More than half of all Americans with diabetes are not getting recommended eye exam; EyeSmart: EyeCommitted social media campaign seeks to reduce the largest cause of preventable blindness among working-age Americans
Durham, NC (PRWEB) December 10, 2009 -- Diabetes causes more new cases of legal blindness among working-age Americans than any other disease. If diabetics are monitored regularly by their ophthalmologist, this vision loss is almost always avoidable. Yet, tragically, more than half of all people living with diabetes do not get the recommended annual dilated eye exam. As the number of people with Type 2 diabetes rises in the U.S., the CDC projects that the number of adults with diabetic retinopathy will double by the year 2050. Yet 90 percent of diabetic eye disease can be prevented simply by proper regular examinations and treatment and by controlling blood sugar.
Daniel Simon, MD with the American Academy of Ophthalmology (Academy) through its EyeSmart™ campaign to remind the public that an annual dilated eye exam can help prevent vision loss in people with diabetes. To promote awareness of the need for an annual eye exam, Daniel Simon, MD and the Academy, along with its partners the American Society of Retina Specialists, the Macula Society and the Retina Society, are promoting EyeSmart: EyeCommitted, a social media campaign to encourage people with diabetes to pledge to get an annual eye exam.
“Diabetes can have a devastating impact on vision, but the good news is that regular dilated eye exams by an ophthalmologist and timely treatment, if needed, can save vision for the vast majority of diabetics,” said Dr. Simon. “That is why we’re urging people with diabetes to get EyeCommitted. By taking charge of their eye health, Americans can greatly reduce their risk of losing their sight from diabetes.”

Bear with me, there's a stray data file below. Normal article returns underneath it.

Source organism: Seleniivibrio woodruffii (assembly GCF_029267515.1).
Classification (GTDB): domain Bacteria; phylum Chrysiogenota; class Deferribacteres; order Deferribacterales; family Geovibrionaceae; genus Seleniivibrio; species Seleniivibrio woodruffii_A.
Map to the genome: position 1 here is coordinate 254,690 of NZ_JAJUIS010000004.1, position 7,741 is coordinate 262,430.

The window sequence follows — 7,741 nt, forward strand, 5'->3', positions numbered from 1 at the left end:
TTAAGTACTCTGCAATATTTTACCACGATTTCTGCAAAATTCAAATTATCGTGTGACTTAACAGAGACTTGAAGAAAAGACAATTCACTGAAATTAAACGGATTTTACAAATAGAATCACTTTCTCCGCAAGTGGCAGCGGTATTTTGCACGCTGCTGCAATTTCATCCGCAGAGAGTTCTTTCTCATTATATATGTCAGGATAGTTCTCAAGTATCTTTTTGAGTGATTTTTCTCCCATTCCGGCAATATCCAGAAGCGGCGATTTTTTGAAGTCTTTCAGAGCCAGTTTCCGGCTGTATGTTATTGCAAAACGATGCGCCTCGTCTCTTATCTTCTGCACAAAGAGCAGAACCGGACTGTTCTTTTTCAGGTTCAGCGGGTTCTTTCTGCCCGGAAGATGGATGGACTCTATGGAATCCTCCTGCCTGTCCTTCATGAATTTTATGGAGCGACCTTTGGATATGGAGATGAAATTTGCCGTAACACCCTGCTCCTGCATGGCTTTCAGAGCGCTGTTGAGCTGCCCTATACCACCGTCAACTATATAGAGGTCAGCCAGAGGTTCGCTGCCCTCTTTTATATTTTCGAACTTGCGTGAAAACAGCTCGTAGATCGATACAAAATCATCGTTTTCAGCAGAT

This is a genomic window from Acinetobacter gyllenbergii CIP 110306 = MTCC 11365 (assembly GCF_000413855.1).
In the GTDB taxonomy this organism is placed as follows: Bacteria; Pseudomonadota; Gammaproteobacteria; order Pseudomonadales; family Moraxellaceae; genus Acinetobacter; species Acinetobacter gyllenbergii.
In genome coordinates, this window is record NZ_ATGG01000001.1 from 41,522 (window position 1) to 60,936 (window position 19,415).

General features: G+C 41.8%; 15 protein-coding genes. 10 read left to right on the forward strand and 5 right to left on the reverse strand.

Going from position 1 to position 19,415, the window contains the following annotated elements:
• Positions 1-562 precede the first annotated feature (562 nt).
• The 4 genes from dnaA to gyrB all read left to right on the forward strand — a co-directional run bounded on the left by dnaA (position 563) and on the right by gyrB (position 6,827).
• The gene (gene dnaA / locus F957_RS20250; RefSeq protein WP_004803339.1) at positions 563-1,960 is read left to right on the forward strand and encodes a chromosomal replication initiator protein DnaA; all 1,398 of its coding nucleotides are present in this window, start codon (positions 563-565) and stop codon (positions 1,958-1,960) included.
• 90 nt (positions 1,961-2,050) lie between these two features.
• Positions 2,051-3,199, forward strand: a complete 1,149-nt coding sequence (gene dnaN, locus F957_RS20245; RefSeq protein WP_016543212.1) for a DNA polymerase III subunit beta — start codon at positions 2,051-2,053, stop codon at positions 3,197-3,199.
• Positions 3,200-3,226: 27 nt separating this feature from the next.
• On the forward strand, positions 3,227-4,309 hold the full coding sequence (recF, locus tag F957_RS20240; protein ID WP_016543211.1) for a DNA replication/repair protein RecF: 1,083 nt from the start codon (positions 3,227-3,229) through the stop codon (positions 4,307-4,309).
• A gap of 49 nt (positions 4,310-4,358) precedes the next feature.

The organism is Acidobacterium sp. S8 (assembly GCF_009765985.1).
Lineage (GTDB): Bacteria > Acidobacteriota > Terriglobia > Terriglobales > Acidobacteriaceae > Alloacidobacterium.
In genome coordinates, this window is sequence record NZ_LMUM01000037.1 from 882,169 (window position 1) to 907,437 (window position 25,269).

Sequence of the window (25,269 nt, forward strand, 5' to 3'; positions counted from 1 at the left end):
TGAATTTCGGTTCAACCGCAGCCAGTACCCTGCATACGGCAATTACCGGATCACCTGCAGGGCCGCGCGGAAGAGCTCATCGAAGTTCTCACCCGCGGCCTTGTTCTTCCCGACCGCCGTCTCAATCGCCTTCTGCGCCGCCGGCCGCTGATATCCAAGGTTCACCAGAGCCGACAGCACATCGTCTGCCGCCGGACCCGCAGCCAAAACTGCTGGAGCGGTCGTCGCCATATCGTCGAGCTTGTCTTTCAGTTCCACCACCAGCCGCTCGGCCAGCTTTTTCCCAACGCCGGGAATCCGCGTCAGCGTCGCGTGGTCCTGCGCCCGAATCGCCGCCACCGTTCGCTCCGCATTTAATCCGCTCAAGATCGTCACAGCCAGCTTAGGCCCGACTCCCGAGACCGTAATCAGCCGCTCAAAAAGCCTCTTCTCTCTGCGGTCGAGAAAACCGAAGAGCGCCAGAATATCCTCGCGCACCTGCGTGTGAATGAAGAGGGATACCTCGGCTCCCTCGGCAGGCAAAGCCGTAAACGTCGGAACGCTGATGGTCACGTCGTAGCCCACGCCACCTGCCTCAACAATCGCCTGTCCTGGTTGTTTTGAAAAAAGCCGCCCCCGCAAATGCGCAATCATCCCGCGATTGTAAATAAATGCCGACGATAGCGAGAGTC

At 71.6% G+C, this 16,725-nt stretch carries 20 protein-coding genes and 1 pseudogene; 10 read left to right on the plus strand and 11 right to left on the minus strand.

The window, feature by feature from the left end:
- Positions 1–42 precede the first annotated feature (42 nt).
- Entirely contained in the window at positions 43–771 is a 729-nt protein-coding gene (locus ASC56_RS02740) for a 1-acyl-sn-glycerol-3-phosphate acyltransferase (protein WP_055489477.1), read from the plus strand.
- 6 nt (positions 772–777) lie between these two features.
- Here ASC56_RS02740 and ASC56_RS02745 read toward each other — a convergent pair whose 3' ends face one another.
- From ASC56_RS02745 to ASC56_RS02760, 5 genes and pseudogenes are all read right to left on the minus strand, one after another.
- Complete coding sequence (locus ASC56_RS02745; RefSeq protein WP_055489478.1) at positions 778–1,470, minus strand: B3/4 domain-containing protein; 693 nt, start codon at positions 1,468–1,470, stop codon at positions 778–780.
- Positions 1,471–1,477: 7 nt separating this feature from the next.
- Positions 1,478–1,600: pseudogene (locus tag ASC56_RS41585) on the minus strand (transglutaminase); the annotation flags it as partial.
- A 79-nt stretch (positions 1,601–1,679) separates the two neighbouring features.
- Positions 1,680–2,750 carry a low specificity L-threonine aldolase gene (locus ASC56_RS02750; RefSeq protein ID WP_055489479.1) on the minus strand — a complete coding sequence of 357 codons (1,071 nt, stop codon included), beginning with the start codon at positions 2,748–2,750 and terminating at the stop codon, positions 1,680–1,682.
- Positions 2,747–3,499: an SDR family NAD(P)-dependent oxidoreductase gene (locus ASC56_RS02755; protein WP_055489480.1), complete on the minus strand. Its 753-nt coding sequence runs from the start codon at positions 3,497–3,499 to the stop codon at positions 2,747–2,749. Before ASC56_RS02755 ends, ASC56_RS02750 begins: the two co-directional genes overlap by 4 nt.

The EyeCommitted campaign comes at a time when there is a documented rise in Type 2 diabetes rates among Americans, particularly among the young. An estimated 23.6 million Americans have Type 2 diabetes, but nearly one quarter are unaware of it. African-Americans and people of Hispanic heritage are more likely to have diabetes.
“As ophthalmologists, we are concerned that the trend toward younger age at diagnosis will mean that people will have to manage their eye health closely for decades, including through their peak work years,” said Dr. Simon “That’s why it is critical for people with Type 2 diabetes to get an eye exam as soon after their diagnosis as possible and then annually thereafter.” For people with Type 1 diabetes, also known as juvenile diabetes, the Academy recommends that the first dilated eye exam should take place within three to five years of initial diagnosis and then annually thereafter.
About North Carolina Eye, Ear, Nose & Throat
North Carolina Eye, Ear, Nose, & Throat was founded in 1914. Formerly McPherson Hospital, North Carolina Eye, Ear, Nose & Throat has been a leader in providing Ophthalmology and Otolaryngology care for the community as well as being active in medical research and the training of new physicians. Since 1914 more than one million patients have trusted McPherson Hospital and North Carolina Eye, Ear, Nose & Throat for their Ophthalmology and Otolaryngology care.
For more information, please visit http://www.nceent.com, or call (919) 287-3443
About Daniel Simon, MD
Dr. Simon is a board certified comprehensive ophthalmologist specializing in diabetes, cataract surgery, glaucoma care and ocular surface disease. Dr. Simon comes to North Carolina Eye, Ear, Nose, and Throat after three years in private practice in Charlotte. He practices full-time at 5726 Fayetteville Road, Durham, NC.
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